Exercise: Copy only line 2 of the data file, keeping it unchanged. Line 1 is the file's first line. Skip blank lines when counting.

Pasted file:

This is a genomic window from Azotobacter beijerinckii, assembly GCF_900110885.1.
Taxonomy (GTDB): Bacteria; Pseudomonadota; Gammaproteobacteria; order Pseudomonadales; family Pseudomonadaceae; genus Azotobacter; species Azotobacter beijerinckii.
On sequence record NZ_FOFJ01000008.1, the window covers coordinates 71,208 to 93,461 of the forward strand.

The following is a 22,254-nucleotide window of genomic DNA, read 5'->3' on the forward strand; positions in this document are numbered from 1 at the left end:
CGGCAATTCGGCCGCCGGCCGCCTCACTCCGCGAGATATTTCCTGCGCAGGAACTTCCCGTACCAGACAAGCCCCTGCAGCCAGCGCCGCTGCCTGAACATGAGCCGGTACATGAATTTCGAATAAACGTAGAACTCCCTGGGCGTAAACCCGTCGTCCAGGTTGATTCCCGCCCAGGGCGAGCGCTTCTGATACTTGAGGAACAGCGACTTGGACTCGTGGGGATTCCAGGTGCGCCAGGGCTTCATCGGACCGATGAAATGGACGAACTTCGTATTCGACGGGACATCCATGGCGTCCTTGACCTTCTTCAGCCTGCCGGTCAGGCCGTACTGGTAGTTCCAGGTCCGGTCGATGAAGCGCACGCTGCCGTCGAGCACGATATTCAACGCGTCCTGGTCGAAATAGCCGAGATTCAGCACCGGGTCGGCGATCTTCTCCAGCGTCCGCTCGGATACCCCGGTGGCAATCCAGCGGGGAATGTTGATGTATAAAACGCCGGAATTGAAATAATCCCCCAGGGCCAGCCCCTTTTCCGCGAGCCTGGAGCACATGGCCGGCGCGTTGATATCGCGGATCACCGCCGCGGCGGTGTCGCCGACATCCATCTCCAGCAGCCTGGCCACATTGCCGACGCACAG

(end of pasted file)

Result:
Taxonomy (GTDB): Bacteria; Pseudomonadota; Gammaproteobacteria; order Pseudomonadales; family Pseudomonadaceae; genus Azotobacter; species Azotobacter beijerinckii.